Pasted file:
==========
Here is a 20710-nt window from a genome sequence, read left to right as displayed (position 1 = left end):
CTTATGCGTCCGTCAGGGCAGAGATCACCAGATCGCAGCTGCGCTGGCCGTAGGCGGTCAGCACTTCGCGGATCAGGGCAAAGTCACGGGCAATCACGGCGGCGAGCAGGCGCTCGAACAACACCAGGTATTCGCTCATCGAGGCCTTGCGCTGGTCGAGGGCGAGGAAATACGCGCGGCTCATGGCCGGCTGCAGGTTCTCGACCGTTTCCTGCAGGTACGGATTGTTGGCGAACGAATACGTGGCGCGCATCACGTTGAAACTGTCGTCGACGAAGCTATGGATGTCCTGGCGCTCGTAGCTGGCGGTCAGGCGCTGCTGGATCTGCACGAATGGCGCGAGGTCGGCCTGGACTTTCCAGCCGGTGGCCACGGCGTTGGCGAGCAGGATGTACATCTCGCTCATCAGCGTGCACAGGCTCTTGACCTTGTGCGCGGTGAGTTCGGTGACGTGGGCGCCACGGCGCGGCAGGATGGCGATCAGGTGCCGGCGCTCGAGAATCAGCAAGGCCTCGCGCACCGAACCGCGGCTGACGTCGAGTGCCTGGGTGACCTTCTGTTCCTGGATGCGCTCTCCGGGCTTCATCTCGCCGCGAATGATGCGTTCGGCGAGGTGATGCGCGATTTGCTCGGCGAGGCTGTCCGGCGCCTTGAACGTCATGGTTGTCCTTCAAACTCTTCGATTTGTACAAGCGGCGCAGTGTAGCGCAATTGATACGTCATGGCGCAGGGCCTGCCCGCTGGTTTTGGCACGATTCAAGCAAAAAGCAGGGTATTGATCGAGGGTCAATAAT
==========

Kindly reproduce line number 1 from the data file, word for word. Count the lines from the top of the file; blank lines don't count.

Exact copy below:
Here is a 20710-nt window from a genome sequence, read left to right as displayed (position 1 = left end):